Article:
Highlights from...Youth on the Street and Youth Involved with Child Welfare: Maltreatment, Mental Health and Substance Use
Citation: Goldstein, A.L., Amiri, T., Vilhena, N., Wekerle C., Thornton, T., & Tonmyr, L.
Youth who are homeless face a variety of adverse outcomes including concurrent mental health symptoms and substance use. Many come to the streets with a history of child maltreatment, and have left home to escape dysfunctional environments. Youth in child welfare face similar challenges and some are at risk of homelessness as they transition out of the child welfare system.
- A proportion of youth who are homeless have experienced physical and/or sexual abuse.
Study results found that youth who are homeless and who had previously been in the child welfare system were more likely to have experienced physical and/or sexual abuse when compared to those who are homeless who did not have previous child welfare involvement.
The study looked at a number of factors related to mental health and substance use in three groups of youth in Canada: those currently in child welfare; youth who are homeless with previous involvement in child welfare, and youth who are homeless who had never been involved in child welfare.
- Young women who are homeless are more likely to report having been sexually abused.
Among study participants, young women were more likely than young men to report sexual abuse.
- The likelihood of partner violence was similar across all youth.
- Study results found no significant differences between youth who are homeless and those who had been or are currently involved in child welfare, in terms of their likelihood of being involved in partner violence.
- There is a relationship between partner violence and concurrent mental health symptoms and substance abuse.
- Youth who reported having been violent with their partners were more likely to have concurrent mental health symptoms and substance abuse.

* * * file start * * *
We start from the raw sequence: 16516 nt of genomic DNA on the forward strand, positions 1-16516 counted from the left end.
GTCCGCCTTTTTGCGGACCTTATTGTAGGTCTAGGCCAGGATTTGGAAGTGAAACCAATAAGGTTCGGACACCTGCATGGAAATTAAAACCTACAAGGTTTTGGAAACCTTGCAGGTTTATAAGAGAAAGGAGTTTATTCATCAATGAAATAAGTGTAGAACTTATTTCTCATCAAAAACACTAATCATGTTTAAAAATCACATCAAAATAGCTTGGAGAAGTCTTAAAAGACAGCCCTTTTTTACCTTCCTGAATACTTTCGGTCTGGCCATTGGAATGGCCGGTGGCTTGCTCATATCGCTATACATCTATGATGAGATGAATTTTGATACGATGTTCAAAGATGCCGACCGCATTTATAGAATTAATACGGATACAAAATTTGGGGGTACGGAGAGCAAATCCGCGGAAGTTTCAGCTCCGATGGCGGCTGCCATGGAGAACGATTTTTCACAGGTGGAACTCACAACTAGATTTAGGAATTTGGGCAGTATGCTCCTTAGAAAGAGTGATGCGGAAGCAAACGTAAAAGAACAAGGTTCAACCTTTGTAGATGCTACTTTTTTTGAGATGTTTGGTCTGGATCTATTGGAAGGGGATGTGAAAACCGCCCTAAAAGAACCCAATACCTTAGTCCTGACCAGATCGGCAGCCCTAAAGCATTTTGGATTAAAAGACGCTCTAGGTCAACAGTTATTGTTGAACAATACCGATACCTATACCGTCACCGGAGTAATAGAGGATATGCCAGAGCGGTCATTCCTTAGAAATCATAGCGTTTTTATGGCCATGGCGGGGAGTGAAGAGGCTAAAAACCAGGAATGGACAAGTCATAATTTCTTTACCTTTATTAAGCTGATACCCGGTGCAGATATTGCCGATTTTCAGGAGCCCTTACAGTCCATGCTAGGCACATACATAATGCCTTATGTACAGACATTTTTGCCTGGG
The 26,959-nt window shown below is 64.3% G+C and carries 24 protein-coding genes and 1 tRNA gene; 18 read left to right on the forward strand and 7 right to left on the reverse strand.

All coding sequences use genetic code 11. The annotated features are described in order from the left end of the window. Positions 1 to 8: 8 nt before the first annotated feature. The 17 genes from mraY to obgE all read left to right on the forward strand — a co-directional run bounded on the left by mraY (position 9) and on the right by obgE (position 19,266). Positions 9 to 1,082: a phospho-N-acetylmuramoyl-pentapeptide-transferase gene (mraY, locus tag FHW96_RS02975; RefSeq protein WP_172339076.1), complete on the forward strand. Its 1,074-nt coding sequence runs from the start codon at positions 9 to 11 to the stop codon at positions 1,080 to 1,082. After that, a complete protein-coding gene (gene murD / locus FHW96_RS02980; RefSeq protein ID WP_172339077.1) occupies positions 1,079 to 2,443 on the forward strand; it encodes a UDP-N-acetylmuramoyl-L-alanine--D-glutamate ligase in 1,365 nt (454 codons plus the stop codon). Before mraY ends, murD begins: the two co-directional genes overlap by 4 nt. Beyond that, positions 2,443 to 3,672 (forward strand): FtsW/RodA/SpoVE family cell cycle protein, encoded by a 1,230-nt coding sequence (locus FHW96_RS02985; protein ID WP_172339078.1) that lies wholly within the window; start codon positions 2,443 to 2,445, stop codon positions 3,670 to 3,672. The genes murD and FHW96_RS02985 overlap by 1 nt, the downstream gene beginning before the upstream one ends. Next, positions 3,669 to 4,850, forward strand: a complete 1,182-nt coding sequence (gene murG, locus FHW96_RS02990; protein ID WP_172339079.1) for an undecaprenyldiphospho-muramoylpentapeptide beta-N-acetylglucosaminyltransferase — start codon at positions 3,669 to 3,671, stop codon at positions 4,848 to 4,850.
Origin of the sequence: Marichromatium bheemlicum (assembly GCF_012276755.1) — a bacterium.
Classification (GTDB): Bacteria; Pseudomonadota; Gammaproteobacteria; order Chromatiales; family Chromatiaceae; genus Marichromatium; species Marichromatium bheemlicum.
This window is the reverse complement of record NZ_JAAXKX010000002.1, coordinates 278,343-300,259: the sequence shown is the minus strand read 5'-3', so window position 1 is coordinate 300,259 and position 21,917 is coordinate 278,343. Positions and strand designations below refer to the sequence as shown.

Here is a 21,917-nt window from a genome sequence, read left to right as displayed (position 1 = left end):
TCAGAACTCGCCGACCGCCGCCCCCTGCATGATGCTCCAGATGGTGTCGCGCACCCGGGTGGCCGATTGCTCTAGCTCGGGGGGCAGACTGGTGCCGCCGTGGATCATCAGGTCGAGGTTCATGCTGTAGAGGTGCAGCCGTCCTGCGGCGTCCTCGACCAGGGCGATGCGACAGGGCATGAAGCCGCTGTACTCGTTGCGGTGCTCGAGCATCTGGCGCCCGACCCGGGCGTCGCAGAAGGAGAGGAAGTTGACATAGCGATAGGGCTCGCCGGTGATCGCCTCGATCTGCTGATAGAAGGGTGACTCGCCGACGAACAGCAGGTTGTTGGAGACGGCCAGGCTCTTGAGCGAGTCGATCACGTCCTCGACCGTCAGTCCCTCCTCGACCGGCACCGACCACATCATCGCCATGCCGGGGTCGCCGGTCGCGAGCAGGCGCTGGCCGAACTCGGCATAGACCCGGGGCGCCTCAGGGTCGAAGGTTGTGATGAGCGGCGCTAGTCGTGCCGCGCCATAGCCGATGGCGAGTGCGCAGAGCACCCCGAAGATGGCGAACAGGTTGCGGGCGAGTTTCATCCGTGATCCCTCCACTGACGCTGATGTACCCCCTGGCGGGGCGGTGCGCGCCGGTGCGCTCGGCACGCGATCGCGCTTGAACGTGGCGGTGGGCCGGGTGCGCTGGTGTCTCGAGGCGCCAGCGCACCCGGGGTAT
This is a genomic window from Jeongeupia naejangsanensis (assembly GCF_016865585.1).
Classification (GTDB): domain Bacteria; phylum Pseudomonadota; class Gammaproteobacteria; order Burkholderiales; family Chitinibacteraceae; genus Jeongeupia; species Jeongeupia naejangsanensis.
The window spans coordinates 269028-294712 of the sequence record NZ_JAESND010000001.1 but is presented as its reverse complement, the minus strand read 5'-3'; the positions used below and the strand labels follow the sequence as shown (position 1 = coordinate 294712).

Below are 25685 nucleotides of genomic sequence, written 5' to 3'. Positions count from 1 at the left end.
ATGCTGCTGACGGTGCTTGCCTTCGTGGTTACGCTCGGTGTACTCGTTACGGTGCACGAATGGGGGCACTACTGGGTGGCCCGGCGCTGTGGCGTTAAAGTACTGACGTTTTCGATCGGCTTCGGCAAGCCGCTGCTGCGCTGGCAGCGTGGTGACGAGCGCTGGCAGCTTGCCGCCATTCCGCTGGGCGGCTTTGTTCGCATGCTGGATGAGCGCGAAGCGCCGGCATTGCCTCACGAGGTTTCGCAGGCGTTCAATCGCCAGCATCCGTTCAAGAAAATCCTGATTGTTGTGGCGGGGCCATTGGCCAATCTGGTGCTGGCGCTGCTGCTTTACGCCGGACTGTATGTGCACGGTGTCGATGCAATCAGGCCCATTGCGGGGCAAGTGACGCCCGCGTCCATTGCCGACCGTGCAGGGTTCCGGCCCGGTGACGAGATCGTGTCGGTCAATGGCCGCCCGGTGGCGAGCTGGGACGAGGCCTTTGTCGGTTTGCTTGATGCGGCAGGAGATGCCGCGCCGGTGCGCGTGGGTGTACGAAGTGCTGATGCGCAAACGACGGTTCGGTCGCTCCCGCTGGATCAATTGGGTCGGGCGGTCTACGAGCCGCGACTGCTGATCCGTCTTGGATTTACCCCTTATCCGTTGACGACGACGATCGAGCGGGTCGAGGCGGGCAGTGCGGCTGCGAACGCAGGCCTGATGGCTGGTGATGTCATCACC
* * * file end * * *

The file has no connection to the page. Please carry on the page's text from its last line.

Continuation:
Substance Use and Mental Health Symptoms
- Youth who are homeless with a history of child welfare involvement were more likely to report concurrent mental health symptoms with past month alcohol, cigarette smoking and marijuana use than those currently involved in child welfare.
- When compared to youth in child welfare, youth who are homeless (including those with no previous child welfare involvement) were much more likely to show "externalizing symptoms" (such as stealing, breaking into others' property), "internalizing symptoms" (such as depression or anxiety), to have problem drug use and to binge drink.
From Study Results to Practice, Policy and Research
Study results point to implications for practitioners, policy makers and researchers:
- Improve treatment for youth who are homeless and have mental health and substance use issues.
- Examine the reasons for early exit among youth involved in the child welfare system, and their readiness to exit.
- Prevent youth homelessness through early intervention.
- Increase research on the risk factors for homelessness, as well as on outcomes and interventions